Twitter used well:
the falling snow of
or in an endless room of
after the drought,
he joked, burial
by frozen water
the compiling snow,
the treble ping of sleet:
Moses & Aaron
the white page covers
what? to write is to distance
& too close, the lips
. . . . Yesterday I drew some decayed oak roots, so-called bog trunks (that is, oak trees which have perhaps been buried for a century under the bog, from which new peat had been formed; when digging the peat up, these bog trunks come to light).
These roots were lying in a pool, in black mud.
Some black ones were lying in the water, in which they were reflected, some bleached ones were lying on the black earth. A little white path ran past it all, behind that more peat, pitch–black. And a stormy sky over it all. That pool in the mud with those rotten roots was completely melancholy and dramatic, just like Ruysdael, just like Jules Dupré.
This is a scratch of the peat fields.
There are very often curious contrasts of black and white here, for instance, a canal with white sandy banks, across a pitch–black plain. In the above sketch you can see it too, black figures against a white sky, and in the foreground again a variation of black and white in the sand.
– Vincent van Gogh to Theo van Gogh (6 – 7 October, 1883)
black mud, black
which bleached black
white path past more
black sky, pool in the
mud, rotten root
just like, just like
black white, white pitch
black sketch, black white
Van Gogh’s Two Women in the Peat-Field, with a Wheelbarrow, painted after the observations referred to in van Gogh’s letter.
The lines are fallen vnto me in pleasant places: yea, I haue a faire heritage.
– Psalm 16:6, Geneva Bible
Teaching resumes tomorrow. I lean over the bed’s gunwales and pull bobbing pillows from the floor.
First thing I read this new year – Louisa Igoria’s new poem, “A Herald,” with this reminder:
And if you nick
the skin of the outline,
in the box of 64, there is one
stick of gold, another
of silver, their wax base soft enough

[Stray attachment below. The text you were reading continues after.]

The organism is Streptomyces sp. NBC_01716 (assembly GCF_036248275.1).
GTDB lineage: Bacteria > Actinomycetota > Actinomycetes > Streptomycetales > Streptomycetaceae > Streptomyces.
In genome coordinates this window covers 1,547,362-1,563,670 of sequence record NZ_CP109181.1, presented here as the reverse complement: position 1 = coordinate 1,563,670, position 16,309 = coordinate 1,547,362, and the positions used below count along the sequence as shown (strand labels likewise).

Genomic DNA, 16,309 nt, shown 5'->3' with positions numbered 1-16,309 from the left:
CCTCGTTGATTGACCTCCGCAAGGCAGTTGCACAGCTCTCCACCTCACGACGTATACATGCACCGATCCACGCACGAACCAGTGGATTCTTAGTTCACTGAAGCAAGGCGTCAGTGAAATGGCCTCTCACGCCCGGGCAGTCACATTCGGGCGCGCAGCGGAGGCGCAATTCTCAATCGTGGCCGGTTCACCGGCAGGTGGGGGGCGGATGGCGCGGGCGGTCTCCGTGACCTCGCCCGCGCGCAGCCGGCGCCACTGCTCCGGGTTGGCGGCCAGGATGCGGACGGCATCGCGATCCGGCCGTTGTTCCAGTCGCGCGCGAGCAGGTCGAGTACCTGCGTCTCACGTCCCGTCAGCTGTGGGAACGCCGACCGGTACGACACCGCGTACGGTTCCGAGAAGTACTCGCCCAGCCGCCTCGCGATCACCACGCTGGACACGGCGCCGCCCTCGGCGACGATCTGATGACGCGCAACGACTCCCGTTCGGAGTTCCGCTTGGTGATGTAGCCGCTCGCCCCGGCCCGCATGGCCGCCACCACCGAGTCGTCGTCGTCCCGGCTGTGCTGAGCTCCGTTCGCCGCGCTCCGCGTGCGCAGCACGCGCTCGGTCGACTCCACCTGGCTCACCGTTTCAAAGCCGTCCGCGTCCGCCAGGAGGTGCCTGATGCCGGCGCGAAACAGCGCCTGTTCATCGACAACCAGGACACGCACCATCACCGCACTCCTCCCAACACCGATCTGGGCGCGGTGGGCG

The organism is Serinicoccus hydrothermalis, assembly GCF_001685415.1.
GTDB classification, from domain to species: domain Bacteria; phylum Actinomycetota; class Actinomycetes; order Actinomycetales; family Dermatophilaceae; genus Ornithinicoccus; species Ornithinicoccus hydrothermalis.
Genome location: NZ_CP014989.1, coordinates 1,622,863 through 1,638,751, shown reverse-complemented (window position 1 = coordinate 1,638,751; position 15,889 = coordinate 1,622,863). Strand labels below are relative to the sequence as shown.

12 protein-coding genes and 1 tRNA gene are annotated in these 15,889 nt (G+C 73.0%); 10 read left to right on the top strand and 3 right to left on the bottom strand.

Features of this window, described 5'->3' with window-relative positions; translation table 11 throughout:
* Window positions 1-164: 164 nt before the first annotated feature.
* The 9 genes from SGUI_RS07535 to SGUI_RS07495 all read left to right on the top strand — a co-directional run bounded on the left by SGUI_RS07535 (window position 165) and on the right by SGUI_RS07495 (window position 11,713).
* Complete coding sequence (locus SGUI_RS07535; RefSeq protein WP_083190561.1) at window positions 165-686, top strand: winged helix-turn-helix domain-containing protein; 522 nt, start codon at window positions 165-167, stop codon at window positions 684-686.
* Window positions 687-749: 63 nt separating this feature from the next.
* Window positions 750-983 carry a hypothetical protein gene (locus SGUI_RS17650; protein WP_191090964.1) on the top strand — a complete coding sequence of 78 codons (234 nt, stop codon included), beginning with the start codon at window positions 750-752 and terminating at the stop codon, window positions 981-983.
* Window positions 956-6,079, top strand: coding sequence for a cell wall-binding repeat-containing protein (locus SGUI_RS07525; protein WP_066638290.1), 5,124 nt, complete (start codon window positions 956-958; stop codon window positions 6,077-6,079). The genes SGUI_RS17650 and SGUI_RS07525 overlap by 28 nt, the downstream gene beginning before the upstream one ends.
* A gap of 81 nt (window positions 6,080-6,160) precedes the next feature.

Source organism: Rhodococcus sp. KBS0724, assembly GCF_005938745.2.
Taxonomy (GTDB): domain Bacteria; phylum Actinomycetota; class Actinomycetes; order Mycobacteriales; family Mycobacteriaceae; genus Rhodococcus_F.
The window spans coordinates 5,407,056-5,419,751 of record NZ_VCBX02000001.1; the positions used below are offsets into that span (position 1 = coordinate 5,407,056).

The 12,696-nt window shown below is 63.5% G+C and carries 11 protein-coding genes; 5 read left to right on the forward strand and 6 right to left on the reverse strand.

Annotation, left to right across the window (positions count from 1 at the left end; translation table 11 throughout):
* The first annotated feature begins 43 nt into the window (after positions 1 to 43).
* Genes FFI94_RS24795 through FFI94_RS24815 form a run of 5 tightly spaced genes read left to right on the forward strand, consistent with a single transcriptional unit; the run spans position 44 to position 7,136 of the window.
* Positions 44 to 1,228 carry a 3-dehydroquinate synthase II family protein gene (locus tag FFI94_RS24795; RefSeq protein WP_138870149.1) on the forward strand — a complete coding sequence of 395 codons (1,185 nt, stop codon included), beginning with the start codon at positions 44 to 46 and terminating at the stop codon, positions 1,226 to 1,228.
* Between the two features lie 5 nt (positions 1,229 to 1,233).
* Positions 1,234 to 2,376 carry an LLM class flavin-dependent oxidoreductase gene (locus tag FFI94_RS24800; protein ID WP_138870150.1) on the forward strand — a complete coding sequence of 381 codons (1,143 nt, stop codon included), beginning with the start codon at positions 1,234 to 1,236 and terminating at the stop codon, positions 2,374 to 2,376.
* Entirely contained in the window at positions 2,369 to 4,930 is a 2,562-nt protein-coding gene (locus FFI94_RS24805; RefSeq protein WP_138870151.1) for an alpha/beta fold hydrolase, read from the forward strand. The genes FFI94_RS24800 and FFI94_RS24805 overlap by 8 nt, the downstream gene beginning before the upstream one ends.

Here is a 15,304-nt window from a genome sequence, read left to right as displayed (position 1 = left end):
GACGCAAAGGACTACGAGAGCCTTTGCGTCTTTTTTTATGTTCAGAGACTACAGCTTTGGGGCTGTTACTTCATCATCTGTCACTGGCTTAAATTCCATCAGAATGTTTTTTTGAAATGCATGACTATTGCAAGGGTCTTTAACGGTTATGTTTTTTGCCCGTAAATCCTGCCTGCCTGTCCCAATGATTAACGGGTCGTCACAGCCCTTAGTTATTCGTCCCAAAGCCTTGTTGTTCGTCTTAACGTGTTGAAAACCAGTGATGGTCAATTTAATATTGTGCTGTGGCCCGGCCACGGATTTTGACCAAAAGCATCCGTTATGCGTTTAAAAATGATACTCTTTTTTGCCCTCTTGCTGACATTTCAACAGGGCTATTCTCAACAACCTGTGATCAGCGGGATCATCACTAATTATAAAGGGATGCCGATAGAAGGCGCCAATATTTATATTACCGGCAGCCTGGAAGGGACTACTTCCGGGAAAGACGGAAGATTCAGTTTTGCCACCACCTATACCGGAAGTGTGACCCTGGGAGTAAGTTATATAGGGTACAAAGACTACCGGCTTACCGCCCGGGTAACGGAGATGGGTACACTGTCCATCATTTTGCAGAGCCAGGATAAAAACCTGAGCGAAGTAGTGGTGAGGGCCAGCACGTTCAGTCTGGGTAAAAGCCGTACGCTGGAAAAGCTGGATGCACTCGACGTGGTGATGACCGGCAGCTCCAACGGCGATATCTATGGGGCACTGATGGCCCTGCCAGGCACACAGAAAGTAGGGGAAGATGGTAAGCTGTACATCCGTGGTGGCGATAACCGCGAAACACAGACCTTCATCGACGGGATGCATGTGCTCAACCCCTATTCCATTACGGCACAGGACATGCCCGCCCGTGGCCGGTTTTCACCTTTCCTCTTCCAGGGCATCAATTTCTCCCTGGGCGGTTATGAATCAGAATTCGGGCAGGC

to blend like a halo around everything –
Crossing over last night’s date line, I dreamed I was flying upside down. Something winged me; I wanted to look down to see what it was. But it was best to renew my fellowship with the changeless stars.
In an age where it’s easy to blurt out anything to an invisible audience, I’m glad to have a decade’s worth of practice saying things chiefly for my own benefit.
And for mine.
George Szirtes concluded forty years of teaching yesterday. He was kind enough to remind me of writing instruction’s ever-fixèd mark. When he started his final paragraph with “As for the institutions,” I realized that he hadn’t been writing about school at all. Well, as for it:
The current drive towards an ever more corporate business model is the opposite of learning: it operates on the lines of the nineteenth century mill glossed by twenty-first century public relations.
That’s all it was. So, cheered by lines from three teachers, tomorrow I’ll disembark.
My Dear Theo:
. . . . Let’s talk of something else – I have a model at last – a Zouave – a boy with a small face, a bull neck, and the eye of a tiger, and I began with one portrait, and began again with another; the half-length I did of him was horribly harsh, in a blue uniform, the blue of enamel saucepans, with braids of a faded reddish-orange, and two yellow stars on his breast, an ordinary blue, and very hard to do. That bronzed, feline head of his with a red cap, I placed it against a green door and the orange bricks of a wall. So it’s a savage combination of incongruous tones, not easy to manage. The study I made of it seems to me very harsh, but all the same I’d like always to be working on vulgar, even loud portraits like this. It teaches me something, and above all that is what I want of my work. The second portrait will be full length, sitting against a white wall.
– Vincent van Gogh to Theo van Gogh (21 June 1888)
I began, began again
with half-length, harsh
in enamel saucepans
that bronzed feline against
the orange bricks of
so a savage nation of tones
I made. it seems
harsh, vulgar, loud —
traits like his.
teach me something
full length — sit against
a white wall
Van Gogh’s Der Zuave, the half-length referred to in van Gogh’s letter.
A meadow full of very yellow buttercups, a ditch with iris plants with green leaves and purple blooms, the town in the background, a few gray willows – a strip of blue sky.
If they don’t mow the meadow I’d like to do this study again, for the subject was very beautiful, and I had some trouble finding the composition. A little town surrounded by countryside completely blooming with yellow and purple flowers; you know, it is a beautiful Japanese dream.
– Vincent van Gogh to Theo van Gogh (12 May 1888)
you already have
a farm, a meadow,
ditch green leaves
and purple blooms,
strip blue sky.
don’t mow the meadow:
I’d like to do this again.
trouble the town,
Van Gogh’s Field with Flowers Near Arles, the result of the studies referred to in van Gogh’s letter.